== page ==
The benefit of a rate lock is that if interest rates rise, you’re locked into the guaranteed rate. You may be able to find a lender that offers a floating rate lock. A floating rate lock lets you get a lower rate if interest rates decline before closing your loan. It could be worth the cost in a declining rate environment. Because there is no guarantee of where mortgage rates will head in the future, it may be smart to lock in a low rate instead of holding out on rates for potentially decline further.
Remember: During the pandemic, all aspects of real estate and mortgage closings are taking much longer than usual. Expect the closing on a new mortgage to take at least 60 days, and expect refinancing to take at least a month.
What causes mortgage rates to move
Mortgage rates are influenced by a range of economic factors, from inflation to unemployment numbers. Typically, higher inflation means higher interest rates and vice versa. As inflation rises, the dollar loses value, which in turn drives off investors for mortgage-backed securities, causing the prices to fall and yields to climb. When yields climb, rates get more expensive for borrowers.
Generally speaking, when the economy is strong, more people buy homes. That drives demand for mortgages. Increased demand for mortgages can cause rates to increase. The opposite is also true; less demand can lead to lower rates.
Current mortgage rate landscape
The current mortgage rate environment has been unstable because of the coronavirus pandemic, but generally rates have been low. Mortgage rates are rising and falling from week to week, as lenders are inundated with forbearance and refinance requests. In general, however, rates are consistently below 4 percent and even dipping into the mid to low 3s. This is an especially good time for people with good to excellent credit to lock in a low rate for a purchase loan. However, lenders are also raising credit standards for borrowers and demanding higher down payments as they try to dampen their risks.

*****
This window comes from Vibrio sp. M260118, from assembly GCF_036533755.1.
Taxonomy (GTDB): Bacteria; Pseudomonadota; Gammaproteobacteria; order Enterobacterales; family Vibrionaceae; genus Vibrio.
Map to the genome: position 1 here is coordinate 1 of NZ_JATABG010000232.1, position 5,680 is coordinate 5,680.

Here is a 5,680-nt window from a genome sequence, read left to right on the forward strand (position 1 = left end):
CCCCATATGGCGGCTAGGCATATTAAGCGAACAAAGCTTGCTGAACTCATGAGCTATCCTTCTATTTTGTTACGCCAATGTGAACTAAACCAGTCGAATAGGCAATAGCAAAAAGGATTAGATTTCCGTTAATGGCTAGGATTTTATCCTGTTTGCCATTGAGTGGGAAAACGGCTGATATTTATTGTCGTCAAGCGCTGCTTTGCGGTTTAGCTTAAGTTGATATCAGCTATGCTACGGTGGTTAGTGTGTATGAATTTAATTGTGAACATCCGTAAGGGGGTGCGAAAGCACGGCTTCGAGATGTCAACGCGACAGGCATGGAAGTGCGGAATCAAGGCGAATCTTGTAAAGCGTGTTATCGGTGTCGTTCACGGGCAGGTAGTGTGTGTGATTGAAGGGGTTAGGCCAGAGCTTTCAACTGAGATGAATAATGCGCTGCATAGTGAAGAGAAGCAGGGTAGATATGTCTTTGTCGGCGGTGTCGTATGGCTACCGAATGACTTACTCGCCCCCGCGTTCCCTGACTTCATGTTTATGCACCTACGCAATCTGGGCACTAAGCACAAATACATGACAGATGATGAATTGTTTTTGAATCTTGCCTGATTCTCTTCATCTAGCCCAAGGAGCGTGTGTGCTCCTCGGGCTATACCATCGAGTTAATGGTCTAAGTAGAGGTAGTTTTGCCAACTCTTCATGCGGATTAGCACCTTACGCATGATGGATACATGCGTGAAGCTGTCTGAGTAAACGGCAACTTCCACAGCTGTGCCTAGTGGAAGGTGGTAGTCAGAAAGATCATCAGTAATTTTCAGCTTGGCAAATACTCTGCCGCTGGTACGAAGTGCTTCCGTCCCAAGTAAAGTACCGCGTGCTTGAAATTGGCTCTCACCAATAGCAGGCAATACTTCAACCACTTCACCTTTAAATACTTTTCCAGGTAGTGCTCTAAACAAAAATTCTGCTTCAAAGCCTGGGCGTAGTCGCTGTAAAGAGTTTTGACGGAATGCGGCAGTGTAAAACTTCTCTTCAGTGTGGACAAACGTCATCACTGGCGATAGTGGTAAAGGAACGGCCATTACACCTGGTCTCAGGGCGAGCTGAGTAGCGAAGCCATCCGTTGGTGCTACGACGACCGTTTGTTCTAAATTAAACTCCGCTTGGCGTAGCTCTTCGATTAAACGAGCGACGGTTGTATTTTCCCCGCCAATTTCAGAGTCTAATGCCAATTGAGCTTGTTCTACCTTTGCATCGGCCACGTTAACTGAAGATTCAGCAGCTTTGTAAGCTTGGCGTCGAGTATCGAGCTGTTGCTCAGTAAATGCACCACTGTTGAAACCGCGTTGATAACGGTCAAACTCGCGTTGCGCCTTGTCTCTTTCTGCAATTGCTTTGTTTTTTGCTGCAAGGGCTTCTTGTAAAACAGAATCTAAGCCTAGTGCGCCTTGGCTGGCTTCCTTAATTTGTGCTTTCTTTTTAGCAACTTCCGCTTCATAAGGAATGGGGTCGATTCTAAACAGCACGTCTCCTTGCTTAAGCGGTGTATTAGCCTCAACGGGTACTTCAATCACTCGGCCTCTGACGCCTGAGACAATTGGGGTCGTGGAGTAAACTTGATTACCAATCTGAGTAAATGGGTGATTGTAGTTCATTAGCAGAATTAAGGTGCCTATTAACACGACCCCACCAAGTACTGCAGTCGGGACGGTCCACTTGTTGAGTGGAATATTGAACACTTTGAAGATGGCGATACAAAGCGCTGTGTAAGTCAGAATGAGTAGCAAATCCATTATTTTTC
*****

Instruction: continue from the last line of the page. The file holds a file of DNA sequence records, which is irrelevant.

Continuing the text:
Methodology: The rates you see above are Bankrate.com Site Averages. These calculations are run after the close of the previous business day and include rates and/or yields we have collected that day for a specific banking product. Bankrate.com site averages tend to be volatile — they help consumers see the movement of rates day to day. The institutions included in the “Bankrate.com Site Average” tables will be different from one day to the next, depending on which institutions’ rates we gather on a particular day for presentation on the site.
To learn more about the different rate averages Bankrate publishes, see “Understanding Bankrate’s average rates.”
Read about other loan terms:
Refinance interest rates today
Today’s 30-year mortgage rates
Searching for the right mortgage lender?
Movement Mortgage Review
Bethpage Federal Credit Union Mortgage Review
Citi Bank Mortgage Review
Wyndham Capital Mortgage Review
See rates for a variety of loan types
LOAN TERM PURCHASE RATES REFINANCE RATES
The chart above links out to loan-specific pages to help you learn more about rates by mortgage type.
30-Year Loan 30-Year Interest Rates 30-Year Refinance Interest Rates
20-Year Loan 20-Year Fixed Mortgage Rates 20-Year Refinance Rates
15-Year Loan Today’s 15-Year Mortgage Rates 15-Year Refi Interest Rates
10-Year Loan 10-Year Fixed Mortgage Rates 10-Year Refinance Rates
FHA Loan FHA Mortgage Interest Rates FHA Refinance Interest Rates
VA Loan VA Mortgage Interest Rates VA Refinance Loan Rates
ARM Loan ARM Mortgage Rates ARM Refi Mortage Rates
Jumbo Loan Jumbo Loan Rates Jumbo Loan Refinance Rates